Attending Mass, or the celebration of the Eucharist, is not only a welcome obligation but an honor and a privilege for Catholics.

In the Catholic Church, Masses are celebrated every Sunday, but many churches also have daily Masses and special Masses for holy days of obligation. Various other occasions and events, such as anniversaries, funerals and graduations, can be celebrated with a Mass.

"We have Mass to worship and to receive God's grace, to unify with him and with other worshipers through the sacrament of the Eucharist," states the website aboutcatholics.com.

It's essential and the norm for the congregation to meet in a church for Mass but under various circumstances, Masses can also be said in other places — even a private home.

Maria Tellez, of Chicago's South Deering neighborhood, finds it a rewarding experience to participate in the Mass. She regularly attends St. Kevin Church in Chicago. But Tellez has also welcomed priests, friends and community residents into her home for a variety of special Masses and prayer services.

Tellez recently opened her home for a Mass in December to celebrate the feast day of Our Lady of Guadalupe. (The feast day revolves around Mary's appearance in Mexico to a poor man named Juan Diego). Tellez said she annually celebrates that day with a Mass in her home and has been doing so for nearly two decades.

The first prayer services she hosted inspired her to inquire about celebrating the Our Lady of Guadalupe feast day with a special Mass in her home.

"Some of my friends and people from church would gather to say the rosary at my house and we would have special prayer and rosary services when (people) would bring the Our Lady of Fatima statue around," Tellez said. (The Our Lady of Fatima statue is a traveling pilgrimage statue which the devoted can host in their homes in conjunction with rosary and prayer services).

Last month's Mass in the Tellez home was celebrated by the Rev. Juan Pablo, a missionary from Mexico, who is a member of The Consecrates of the Most Holy Savior order.

Tellez said she contacted her parish to ask if a priest was available to say the Mass for the Guadalupe feast day and learned that although someone from St. Kevin Church wasn't available, another parish, not far from St. Kevin's, had a priest available. The Rev. Juan Pablo was a visiting priest at St. Francis De Sales Church in Chicago at that time.

The Rev. Martin Dobryzynski, director of the Office of Worship for the Catholic Diocese of Gary, said "home Masses are a rarity."

"It's totally up to the priest or the pastor," Dobryzynski said, adding that it's not encouraged or customary for a person to call a church about hosting a home mass.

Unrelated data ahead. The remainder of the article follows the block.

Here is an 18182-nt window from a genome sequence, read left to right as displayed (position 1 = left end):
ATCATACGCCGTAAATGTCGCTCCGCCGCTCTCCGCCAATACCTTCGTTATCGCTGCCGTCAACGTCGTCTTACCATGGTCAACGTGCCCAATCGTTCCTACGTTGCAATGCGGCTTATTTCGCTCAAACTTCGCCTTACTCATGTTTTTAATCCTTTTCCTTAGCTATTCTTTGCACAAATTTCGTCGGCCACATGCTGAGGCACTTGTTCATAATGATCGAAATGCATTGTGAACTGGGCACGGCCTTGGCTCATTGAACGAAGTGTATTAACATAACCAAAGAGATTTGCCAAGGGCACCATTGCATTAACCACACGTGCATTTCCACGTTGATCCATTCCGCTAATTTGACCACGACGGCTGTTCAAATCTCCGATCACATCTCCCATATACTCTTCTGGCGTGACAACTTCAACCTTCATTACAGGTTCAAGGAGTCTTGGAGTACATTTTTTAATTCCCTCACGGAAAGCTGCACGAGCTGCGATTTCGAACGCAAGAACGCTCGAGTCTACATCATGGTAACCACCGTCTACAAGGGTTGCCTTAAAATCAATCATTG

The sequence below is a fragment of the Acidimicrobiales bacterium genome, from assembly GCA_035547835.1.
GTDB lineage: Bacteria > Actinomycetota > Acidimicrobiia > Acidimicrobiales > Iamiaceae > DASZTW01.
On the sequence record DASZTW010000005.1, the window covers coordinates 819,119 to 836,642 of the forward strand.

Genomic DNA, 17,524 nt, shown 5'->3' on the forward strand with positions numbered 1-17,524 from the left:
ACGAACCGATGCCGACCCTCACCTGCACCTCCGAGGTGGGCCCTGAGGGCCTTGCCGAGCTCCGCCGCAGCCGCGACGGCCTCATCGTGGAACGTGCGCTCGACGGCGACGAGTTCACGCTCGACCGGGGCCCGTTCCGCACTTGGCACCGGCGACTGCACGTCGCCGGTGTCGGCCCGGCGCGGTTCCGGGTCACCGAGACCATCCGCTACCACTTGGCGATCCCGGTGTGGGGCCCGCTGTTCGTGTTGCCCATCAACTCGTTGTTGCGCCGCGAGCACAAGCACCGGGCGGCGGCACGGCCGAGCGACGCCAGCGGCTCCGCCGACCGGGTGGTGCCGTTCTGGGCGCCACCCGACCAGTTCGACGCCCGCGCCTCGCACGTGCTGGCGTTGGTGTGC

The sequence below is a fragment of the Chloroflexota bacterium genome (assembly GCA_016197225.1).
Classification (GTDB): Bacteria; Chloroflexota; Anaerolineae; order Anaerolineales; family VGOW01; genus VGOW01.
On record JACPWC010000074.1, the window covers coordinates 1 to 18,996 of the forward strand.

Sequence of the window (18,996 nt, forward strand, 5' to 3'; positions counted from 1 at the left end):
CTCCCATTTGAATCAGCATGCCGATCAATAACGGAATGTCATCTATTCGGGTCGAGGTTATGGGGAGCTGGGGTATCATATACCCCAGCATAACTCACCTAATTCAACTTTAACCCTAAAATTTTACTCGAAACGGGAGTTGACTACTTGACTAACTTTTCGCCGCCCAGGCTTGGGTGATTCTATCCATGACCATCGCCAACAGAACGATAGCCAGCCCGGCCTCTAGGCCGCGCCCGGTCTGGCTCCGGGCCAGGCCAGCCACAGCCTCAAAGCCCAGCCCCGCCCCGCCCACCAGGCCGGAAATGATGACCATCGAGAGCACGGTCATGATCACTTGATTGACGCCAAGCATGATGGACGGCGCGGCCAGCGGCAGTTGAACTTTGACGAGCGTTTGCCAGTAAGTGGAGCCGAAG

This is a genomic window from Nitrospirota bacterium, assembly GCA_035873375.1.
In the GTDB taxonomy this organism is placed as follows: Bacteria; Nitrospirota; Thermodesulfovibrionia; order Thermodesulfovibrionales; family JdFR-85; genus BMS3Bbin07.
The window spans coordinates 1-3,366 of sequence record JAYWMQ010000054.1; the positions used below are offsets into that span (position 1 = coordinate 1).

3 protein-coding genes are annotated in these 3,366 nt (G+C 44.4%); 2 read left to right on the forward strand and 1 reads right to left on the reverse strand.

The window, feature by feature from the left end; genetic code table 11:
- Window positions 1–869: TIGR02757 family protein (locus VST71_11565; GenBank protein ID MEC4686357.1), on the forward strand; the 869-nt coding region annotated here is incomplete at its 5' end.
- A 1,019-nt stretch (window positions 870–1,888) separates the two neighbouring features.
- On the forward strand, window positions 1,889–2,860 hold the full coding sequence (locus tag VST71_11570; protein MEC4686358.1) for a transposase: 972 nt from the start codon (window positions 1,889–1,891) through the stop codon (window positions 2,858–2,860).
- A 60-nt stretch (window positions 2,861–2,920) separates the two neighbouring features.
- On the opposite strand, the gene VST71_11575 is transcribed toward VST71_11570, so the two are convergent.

"Generally, special home Masses are not something a person requests," he said. Dobrzyzynski said a pastor or priest  from an individual church may perhaps come to celebrate a Mass for a person that has been a longtime member of the church congregation and is now homebound or for another special circumstance.

Dobryzynski said, at times, other situations may prompt a home Mass. He noted a time when a new church was being built in the diocese and there wasn't a physical place for people to gather. So, Masses were scheduled at various people's homes.

"Usually they're done for the sick or for special devotionals," he said.

Tellez's recent Mass, being a special devotional event in honor of Guadalupe, drew 12 people to her home. In the past, she's welcomed anywhere from 10 to more than 30 people for the Mass.

 "I was happy to celebrate the Mass," Father Juan Pablo said, after the event in Tellez's home.

Dorothy Spencer, also a member of St. Kevin Church, said Mass is something important to her.

"It's very peaceful. And you feel really close to God," she said, about going to church.

Spencer added she's experienced home Masses a couple of times in the past and said there's a special quality about them, too.

"In a home, (being smaller), everyone is physically seated close together," she said, adding it's more of an intimate atmosphere.

Spencer said there's usually fellowship with refreshments after the home Masses, which allows for people to gather for a longer period of time and talk with one another about the experience.

After Tellez's December Mass, which was held at 10 a.m., the priest and attendees gathered around her table for an early lunch. Guests engaged in interesting conversation, learned more about Father Juan Pablo and further discussed the events surrounding the Our Lady of Guadalupe feast day and its miracles.

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Eloise writes about food and entertainment for The Times, subjects she has covered for over two decades in and around the Region. She was the youngest of eight children in a Chicago household filled with fantastic cooks and artists.